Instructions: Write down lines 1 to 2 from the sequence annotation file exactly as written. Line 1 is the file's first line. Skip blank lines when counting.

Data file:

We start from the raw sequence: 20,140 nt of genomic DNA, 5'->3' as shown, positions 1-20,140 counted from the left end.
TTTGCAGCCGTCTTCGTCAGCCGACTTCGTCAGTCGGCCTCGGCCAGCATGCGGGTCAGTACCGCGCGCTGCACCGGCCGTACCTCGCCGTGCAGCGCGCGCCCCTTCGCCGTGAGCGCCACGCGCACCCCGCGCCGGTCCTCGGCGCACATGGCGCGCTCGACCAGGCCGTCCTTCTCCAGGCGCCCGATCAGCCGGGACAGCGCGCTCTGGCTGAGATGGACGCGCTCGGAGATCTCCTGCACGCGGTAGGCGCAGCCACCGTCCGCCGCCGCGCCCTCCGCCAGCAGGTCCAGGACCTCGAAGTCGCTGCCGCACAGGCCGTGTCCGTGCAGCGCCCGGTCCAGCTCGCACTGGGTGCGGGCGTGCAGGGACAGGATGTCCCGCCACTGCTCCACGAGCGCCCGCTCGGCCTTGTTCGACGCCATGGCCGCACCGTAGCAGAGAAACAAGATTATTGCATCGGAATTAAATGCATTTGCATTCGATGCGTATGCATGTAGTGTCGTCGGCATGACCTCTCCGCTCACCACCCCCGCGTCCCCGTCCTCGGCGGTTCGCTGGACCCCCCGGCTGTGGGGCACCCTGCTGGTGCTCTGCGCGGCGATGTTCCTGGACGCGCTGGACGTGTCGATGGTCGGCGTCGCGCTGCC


We start from the raw sequence: 20,140 nt of genomic DNA, 5'->3' as shown, positions 1-20,140 counted from the left end.
TTTGCAGCCGTCTTCGTCAGCCGACTTCGTCAGTCGGCCTCGGCCAGCATGCGGGTCAGTACCGCGCGCTGCACCGGCCGTACCTCGCCGTGCAGCGCGCGCCCCTTCGCCGTGAGCGCCACGCGCACCCCGCGCCGGTCCTCGGCGCACATGGCGCGCTCGACCAGGCCGTCCTTCTCCAGGCGCCCGATCAGCCGGGACAGCGCGCTCTGGCTGAGATGGACGCGCTCGGAGATCTCCTGCACGCGGTAGGCGCAGCCACCGTCCGCCGCCGCGCCCTCCGCCAGCAGGTCCAGGACCTCGAAGTCGCTGCCGCACAGGCCGTGTCCGTGCAGCGCCCGGTCCAGCTCGCACTGGGTGCGGGCGTGCAGGGACAGGATGTCCCGCCACTGCTCCACGAGCGCCCGCTCGGCCTTGTTCGACGCCATGGCCGCACCGTAGCAGAGAAACAAGATTATTGCATCGGAATTAAATGCATTTGCATTCGATGCGTATGCATGTAGTGTCGTCGGCATGACCTCTCCGCTCACCACCCCCGCGTCCCCGTCCTCGGCGGTTCGCTGGACCCCCCGGCTGTGGGGCACCCTGCTGGTGCTCTGCGCGGCGATGTTCCTGGACGCGCTGGACGTGTCGATGGTCGGCGTCGCGCTGCC